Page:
3. Figs. As already noted above, figs are mentioned in the verse immediately following after Adam and Eve eat of the unidentified fruit; having been newly alerted to bodily shame, they use fig leaves to cover themselves. The rabbis, as readers who were both quite attentive to the details of the biblical text and expectant that the unusual features of the text would yield homiletical meaning, thus suggested a connection: the thing that was the cause of the sin (and the new awareness) became the beginning of the remedy. In some versions, the other trees who had not participated in the sin go so far as to refuse their help and their leaves to Adam and Eve. This view might then be said to have a hopeful element to it, in that while there is sin here, it is paired with the beginnings of repentance and repair. The most famous of medieval commentators, Rashi, presents this explanation, attesting to the strength of the rationale behind it. On the other hand another slightly later commentator, Rabbi Abraham Ibn Ezra, wonders why, if the leaves came from the same tree as the fruit, the verse does not say instead that they clothed themselves with "leaves of the tree of knowledge."
  4. Wheat. In the midrashic tradition, this is Rabbi Meir's view, whereas the Talmud attributes it to Rabbi Yehudah (though not necessarily the same person as Rabbi Yehudah bar Ilai). I find this both the strangest and most intriguing of the suggestions. The objection to it is obvious and was raised by other rabbis almost as soon as the suggestion itself was made: since when can wheat be described as a "tree"? In a discussion between Rabbi Zeira and Rav Shmu'el bar Rav Yitzhak (the two versions vary as to which posed the challenge and which provided the answer), it is suggested that at first wheat plants "grew straight up like cedars of Lebanon." Perhaps not the most compelling answer, but the reasons for this identification are rather more interesting. First, there may be another word play here, between the Hebrew words for sin (h,t,a) and wheat (h,t,h). The texts themselves present two explanations, both of which associate wheat with knowledge. Where this view is attributed to Rabbi Meir, he supports himself by citing a popular adage applied in his time to an ignorant person: "That person has never eaten wheat bread in his life." Particularly insightful, though, is the Talmudic version of Rabbi Yehudah, who notes that in the development of an infant, the earliest speech learning takes place at about the same time as the young child begins to eat solid food, in the form of grain. That is, the consumption of wheat and grain is associated to the first stirrings of the most human of capacities, the one that distinguishes us from other known creatures (however intelligent they may be), i.e., speech. When we begin to eat wheat and to speak, we become the creature who can communicate and make choices - the one who has knowledge of good and evil, and all the responsibilities that entails.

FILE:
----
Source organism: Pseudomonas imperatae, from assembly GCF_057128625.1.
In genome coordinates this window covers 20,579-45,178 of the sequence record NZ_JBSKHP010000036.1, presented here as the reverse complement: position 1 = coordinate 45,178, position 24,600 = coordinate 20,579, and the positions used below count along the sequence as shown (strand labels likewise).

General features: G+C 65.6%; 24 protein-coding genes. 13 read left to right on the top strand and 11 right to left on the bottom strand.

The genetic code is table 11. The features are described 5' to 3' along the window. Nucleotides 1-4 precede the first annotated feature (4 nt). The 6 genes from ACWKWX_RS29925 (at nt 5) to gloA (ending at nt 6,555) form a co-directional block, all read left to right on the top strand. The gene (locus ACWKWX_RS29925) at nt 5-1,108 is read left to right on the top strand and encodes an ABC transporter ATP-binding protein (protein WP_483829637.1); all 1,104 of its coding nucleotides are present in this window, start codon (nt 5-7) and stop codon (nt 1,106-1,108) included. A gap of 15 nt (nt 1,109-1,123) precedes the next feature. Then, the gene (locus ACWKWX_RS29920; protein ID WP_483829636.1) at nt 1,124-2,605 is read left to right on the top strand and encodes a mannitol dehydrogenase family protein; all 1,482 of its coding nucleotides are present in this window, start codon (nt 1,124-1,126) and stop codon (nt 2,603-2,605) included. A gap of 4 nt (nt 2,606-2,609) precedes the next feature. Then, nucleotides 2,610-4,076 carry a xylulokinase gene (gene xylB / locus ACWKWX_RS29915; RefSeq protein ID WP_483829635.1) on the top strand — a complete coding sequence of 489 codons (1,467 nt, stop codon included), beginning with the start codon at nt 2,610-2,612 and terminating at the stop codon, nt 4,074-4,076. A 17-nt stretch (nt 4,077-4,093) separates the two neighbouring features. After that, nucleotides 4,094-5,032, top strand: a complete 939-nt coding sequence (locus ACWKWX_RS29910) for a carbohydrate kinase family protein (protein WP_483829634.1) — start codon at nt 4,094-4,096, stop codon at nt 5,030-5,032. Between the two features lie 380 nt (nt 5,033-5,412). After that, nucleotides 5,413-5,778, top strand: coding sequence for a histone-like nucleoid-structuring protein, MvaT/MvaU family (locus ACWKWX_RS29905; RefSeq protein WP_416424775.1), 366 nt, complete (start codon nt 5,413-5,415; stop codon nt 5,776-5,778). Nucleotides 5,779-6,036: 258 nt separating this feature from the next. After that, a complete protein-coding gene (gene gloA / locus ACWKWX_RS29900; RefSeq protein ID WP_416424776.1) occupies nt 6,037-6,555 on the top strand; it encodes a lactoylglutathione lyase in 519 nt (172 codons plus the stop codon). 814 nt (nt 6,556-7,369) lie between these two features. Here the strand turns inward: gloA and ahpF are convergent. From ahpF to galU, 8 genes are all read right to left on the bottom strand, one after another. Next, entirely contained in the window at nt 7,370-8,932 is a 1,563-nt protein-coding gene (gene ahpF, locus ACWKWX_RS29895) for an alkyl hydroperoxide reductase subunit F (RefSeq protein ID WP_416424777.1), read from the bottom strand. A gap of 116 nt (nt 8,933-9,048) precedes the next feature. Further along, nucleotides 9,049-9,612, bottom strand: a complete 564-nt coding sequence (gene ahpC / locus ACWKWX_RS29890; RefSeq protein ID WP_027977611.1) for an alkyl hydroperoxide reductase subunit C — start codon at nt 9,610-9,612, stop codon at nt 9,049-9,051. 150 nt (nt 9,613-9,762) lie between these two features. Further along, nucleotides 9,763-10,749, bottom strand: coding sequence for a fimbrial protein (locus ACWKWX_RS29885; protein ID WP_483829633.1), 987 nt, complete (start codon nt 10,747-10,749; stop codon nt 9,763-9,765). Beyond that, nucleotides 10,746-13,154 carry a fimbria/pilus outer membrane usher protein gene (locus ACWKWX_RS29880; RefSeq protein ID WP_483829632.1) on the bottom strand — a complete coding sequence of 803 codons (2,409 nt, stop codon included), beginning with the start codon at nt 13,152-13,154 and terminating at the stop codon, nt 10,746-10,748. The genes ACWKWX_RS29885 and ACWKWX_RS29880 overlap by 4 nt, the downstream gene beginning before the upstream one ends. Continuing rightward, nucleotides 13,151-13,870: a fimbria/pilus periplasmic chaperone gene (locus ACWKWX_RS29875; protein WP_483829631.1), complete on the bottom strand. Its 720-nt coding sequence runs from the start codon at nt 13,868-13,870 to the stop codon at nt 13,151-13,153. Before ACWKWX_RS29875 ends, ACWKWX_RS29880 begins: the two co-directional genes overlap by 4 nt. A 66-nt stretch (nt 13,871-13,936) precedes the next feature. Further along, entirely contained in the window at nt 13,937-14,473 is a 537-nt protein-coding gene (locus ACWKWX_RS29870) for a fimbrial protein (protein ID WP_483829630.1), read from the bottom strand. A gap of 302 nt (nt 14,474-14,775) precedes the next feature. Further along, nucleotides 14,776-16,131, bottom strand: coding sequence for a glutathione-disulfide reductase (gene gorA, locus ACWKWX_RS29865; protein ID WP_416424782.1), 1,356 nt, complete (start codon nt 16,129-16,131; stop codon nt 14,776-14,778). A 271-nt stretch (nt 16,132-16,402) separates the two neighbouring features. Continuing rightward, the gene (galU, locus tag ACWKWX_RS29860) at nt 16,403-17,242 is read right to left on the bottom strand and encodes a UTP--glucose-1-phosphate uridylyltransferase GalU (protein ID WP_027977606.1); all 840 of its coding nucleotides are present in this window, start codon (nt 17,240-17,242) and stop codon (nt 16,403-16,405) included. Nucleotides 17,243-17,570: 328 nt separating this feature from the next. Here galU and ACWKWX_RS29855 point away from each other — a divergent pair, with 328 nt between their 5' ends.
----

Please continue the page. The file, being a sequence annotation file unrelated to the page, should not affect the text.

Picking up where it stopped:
And there is yet one more explanation to consider. One chain of rabbinic authorities pass down among them a tradition that the indeterminacy of the biblical text is both deliberate and thus to be preserved: "The Holy One did not reveal (what) it (is), and will not ever reveal it." God is, as it were, concerned for the honor even of this plant, "that people should not say, 'this tree brought death into the world.'" Perhaps out of a similar motive, Ibn Ezra (mentioned above), having rejected the idea that the tree was a fig, suggests instead that it was a unique species, existing only in Eden.

Finally, building on this last set of ideas, I'd like to offer one suggestion of my own, albeit with some inspiration from one my favorite non-Jewish religious thinkers - Bruce Springsteen - and one of the verses of his song, "Pink Cadillac":

Well now way back in the Bible
Temptations always come along
There's always somebody tempting
Somebody into doing something they know is wrong
Well they tempt you, man, with silver
And they tempt you, sir, with gold
And they tempt you with the pleasures
That the flesh does surely hold
They say Eve tempted Adam with an apple
But man I ain't going for that
I know it was her pink Cadillac...

Perhaps the tree and the fruit are not named because they are not one thing. For some it will be an apple, for others grapes, figs, an etrog, or wheat, and for yet others silver, gold, fleshy pleasures, or even a pink Cadillac. The point might be that life is full of temptations, and those temptations involve both risk (sin), but also potential reward (knowledge, the things that make us most human). The fruit of the tree could be anything. The true test is knowing what our own temptations are, and most often finding the strength to pass them up; but every now and then, also knowing when to take them - despite or because of the consequences.

Shabbat shalom.